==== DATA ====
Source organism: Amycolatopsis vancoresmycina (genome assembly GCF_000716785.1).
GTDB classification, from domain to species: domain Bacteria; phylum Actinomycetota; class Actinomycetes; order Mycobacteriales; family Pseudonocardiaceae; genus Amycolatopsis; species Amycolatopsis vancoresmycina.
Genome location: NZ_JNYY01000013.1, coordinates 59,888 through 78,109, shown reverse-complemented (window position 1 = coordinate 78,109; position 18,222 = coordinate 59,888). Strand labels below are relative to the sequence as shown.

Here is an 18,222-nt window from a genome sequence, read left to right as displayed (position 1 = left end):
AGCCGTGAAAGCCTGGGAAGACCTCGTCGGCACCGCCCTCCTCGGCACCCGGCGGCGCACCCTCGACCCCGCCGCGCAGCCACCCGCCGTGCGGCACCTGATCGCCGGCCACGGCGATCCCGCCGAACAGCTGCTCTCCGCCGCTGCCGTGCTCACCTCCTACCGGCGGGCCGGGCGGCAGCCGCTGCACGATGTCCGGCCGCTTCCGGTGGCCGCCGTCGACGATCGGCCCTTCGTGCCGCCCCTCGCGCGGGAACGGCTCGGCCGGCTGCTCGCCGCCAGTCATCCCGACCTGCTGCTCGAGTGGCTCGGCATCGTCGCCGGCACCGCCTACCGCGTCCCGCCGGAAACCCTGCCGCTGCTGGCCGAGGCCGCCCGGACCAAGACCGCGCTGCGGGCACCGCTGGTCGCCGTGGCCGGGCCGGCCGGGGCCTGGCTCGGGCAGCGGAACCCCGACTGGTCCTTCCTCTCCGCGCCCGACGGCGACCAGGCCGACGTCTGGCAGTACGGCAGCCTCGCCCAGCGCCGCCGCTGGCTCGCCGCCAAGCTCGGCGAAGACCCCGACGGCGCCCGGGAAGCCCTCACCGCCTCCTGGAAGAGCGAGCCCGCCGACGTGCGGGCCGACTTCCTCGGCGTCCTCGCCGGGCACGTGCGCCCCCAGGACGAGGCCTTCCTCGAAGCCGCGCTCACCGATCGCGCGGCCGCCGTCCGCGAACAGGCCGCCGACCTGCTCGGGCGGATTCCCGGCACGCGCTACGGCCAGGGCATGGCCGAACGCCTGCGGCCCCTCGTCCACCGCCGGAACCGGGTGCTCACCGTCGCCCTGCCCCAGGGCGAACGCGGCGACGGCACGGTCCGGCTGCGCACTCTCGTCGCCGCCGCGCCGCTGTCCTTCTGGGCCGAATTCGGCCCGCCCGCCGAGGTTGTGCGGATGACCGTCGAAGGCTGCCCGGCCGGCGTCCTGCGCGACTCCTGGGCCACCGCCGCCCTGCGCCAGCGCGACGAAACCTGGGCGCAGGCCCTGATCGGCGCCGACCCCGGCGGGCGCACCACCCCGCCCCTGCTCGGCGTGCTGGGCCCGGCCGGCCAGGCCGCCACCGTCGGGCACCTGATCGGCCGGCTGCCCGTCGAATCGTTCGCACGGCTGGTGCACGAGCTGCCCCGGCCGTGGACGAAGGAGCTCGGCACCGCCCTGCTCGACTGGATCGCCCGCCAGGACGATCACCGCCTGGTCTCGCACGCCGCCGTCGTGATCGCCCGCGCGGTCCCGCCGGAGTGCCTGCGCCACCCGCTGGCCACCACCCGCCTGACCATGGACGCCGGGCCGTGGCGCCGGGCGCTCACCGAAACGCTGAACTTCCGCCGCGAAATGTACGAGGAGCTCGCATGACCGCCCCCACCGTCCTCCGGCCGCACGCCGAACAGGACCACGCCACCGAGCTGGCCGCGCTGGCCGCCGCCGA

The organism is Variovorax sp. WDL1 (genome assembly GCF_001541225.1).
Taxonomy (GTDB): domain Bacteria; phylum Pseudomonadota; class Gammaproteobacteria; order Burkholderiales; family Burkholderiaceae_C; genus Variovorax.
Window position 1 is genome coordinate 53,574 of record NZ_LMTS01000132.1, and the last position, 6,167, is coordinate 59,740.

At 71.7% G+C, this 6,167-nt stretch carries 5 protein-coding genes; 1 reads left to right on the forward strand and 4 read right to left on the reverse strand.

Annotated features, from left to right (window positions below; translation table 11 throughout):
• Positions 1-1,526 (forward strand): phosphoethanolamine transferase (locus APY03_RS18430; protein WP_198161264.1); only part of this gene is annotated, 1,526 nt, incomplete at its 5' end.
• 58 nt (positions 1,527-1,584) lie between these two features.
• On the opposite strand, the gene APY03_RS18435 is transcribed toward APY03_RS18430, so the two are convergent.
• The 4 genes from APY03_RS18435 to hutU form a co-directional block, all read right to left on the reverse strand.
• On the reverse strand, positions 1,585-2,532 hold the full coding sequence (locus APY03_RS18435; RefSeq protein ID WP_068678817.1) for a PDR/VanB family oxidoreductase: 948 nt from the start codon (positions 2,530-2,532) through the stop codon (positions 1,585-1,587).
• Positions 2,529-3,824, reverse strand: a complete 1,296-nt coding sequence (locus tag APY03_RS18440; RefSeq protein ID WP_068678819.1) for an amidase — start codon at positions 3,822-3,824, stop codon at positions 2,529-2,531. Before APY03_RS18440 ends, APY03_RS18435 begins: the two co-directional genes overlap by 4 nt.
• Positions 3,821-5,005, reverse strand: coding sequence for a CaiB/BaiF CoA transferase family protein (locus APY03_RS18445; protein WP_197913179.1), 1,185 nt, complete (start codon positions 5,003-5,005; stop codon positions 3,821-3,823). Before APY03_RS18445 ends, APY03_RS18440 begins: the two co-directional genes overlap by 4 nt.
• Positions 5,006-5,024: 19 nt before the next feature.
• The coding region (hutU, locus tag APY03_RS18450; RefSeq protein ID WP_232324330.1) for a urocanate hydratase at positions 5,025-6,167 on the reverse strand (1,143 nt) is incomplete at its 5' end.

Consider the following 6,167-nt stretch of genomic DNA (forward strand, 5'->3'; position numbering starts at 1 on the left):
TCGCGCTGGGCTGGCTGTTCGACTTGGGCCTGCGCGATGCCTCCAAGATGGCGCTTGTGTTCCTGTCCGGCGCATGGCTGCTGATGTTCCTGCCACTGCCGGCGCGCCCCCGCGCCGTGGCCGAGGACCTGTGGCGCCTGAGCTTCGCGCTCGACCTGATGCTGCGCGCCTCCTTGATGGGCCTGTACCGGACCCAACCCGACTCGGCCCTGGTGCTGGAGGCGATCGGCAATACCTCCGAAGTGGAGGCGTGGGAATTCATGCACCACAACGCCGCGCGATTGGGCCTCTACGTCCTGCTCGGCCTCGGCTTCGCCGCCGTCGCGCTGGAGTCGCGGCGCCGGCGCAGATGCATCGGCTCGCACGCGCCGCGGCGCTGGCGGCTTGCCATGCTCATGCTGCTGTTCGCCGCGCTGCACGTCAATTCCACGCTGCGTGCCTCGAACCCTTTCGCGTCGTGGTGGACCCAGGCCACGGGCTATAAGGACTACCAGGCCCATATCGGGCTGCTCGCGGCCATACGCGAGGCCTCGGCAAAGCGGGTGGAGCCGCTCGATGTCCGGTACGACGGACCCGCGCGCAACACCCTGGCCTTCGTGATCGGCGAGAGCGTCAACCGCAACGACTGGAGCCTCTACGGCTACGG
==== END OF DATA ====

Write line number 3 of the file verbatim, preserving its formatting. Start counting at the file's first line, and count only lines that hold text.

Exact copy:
Genome location: NZ_JNYY01000013.1, coordinates 59,888 through 78,109, shown reverse-complemented (window position 1 = coordinate 78,109; position 18,222 = coordinate 59,888). Strand labels below are relative to the sequence as shown.